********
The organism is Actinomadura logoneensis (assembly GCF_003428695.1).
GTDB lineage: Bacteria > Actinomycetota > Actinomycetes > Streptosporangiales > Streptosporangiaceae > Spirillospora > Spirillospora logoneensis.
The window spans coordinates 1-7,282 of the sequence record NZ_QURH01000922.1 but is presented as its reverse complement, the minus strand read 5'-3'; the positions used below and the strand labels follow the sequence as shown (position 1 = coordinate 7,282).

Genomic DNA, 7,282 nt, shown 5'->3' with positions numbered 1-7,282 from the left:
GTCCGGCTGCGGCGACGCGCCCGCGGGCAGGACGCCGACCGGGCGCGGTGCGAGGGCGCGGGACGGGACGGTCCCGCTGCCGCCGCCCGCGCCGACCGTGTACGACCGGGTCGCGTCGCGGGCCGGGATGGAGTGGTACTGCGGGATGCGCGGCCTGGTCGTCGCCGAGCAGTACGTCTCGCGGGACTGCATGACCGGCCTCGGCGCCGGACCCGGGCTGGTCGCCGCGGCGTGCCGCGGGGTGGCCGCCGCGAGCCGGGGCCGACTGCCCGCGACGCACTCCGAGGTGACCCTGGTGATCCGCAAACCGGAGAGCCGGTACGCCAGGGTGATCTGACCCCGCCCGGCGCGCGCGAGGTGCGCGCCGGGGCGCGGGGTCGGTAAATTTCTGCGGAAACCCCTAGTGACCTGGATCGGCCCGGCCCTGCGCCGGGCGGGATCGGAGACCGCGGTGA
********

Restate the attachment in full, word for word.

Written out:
The organism is Actinomadura logoneensis (assembly GCF_003428695.1).
GTDB lineage: Bacteria > Actinomycetota > Actinomycetes > Streptosporangiales > Streptosporangiaceae > Spirillospora > Spirillospora logoneensis.
The window spans coordinates 1-7,282 of the sequence record NZ_QURH01000922.1 but is presented as its reverse complement, the minus strand read 5'-3'; the positions used below and the strand labels follow the sequence as shown (position 1 = coordinate 7,282).

Genomic DNA, 7,282 nt, shown 5'->3' with positions numbered 1-7,282 from the left:
GTCCGGCTGCGGCGACGCGCCCGCGGGCAGGACGCCGACCGGGCGCGGTGCGAGGGCGCGGGACGGGACGGTCCCGCTGCCGCCGCCCGCGCCGACCGTGTACGACCGGGTCGCGTCGCGGGCCGGGATGGAGTGGTACTGCGGGATGCGCGGCCTGGTCGTCGCCGAGCAGTACGTCTCGCGGGACTGCATGACCGGCCTCGGCGCCGGACCCGGGCTGGTCGCCGCGGCGTGCCGCGGGGTGGCCGCCGCGAGCCGGGGCCGACTGCCCGCGACGCACTCCGAGGTGACCCTGGTGATCCGCAAACCGGAGAGCCGGTACGCCAGGGTGATCTGACCCCGCCCGGCGCGCGCGAGGTGCGCGCCGGGGCGCGGGGTCGGTAAATTTCTGCGGAAACCCCTAGTGACCTGGATCGGCCCGGCCCTGCGCCGGGCGGGATCGGAGACCGCGGTGA